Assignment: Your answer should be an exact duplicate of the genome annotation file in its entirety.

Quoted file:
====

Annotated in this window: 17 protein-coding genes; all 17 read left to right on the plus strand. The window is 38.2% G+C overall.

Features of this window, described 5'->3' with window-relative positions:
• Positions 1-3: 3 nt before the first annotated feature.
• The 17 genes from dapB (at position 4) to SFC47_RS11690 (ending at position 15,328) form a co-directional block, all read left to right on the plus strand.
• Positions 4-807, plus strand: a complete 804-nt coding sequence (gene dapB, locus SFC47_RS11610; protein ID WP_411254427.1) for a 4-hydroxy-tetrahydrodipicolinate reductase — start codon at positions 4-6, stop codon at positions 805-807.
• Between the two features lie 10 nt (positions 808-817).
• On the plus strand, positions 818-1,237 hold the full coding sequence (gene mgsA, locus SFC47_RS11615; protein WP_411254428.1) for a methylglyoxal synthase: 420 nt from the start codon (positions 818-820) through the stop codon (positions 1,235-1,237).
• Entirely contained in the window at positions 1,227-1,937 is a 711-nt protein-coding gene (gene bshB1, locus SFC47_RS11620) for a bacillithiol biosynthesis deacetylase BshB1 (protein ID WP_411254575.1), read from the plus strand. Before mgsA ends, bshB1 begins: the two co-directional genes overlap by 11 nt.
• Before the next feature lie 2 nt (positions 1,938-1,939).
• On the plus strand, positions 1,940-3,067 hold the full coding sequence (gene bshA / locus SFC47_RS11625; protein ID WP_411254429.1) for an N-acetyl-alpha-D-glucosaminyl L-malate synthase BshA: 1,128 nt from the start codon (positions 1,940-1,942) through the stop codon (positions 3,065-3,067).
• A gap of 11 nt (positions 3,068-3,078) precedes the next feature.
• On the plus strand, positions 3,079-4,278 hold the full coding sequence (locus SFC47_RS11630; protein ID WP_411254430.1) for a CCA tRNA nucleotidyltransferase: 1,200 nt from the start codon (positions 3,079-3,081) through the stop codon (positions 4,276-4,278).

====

Annotated in this window: 17 protein-coding genes; all 17 read left to right on the plus strand. The window is 38.2% G+C overall.

Features of this window, described 5'->3' with window-relative positions:
• Positions 1-3: 3 nt before the first annotated feature.
• The 17 genes from dapB (at position 4) to SFC47_RS11690 (ending at position 15,328) form a co-directional block, all read left to right on the plus strand.
• Positions 4-807, plus strand: a complete 804-nt coding sequence (gene dapB, locus SFC47_RS11610; protein ID WP_411254427.1) for a 4-hydroxy-tetrahydrodipicolinate reductase — start codon at positions 4-6, stop codon at positions 805-807.
• Between the two features lie 10 nt (positions 808-817).
• On the plus strand, positions 818-1,237 hold the full coding sequence (gene mgsA, locus SFC47_RS11615; protein WP_411254428.1) for a methylglyoxal synthase: 420 nt from the start codon (positions 818-820) through the stop codon (positions 1,235-1,237).
• Entirely contained in the window at positions 1,227-1,937 is a 711-nt protein-coding gene (gene bshB1, locus SFC47_RS11620) for a bacillithiol biosynthesis deacetylase BshB1 (protein ID WP_411254575.1), read from the plus strand. Before mgsA ends, bshB1 begins: the two co-directional genes overlap by 11 nt.
• Before the next feature lie 2 nt (positions 1,938-1,939).
• On the plus strand, positions 1,940-3,067 hold the full coding sequence (gene bshA / locus SFC47_RS11625; protein ID WP_411254429.1) for an N-acetyl-alpha-D-glucosaminyl L-malate synthase BshA: 1,128 nt from the start codon (positions 1,940-1,942) through the stop codon (positions 3,065-3,067).
• A gap of 11 nt (positions 3,068-3,078) precedes the next feature.
• On the plus strand, positions 3,079-4,278 hold the full coding sequence (locus SFC47_RS11630; protein ID WP_411254430.1) for a CCA tRNA nucleotidyltransferase: 1,200 nt from the start codon (positions 3,079-3,081) through the stop codon (positions 4,276-4,278).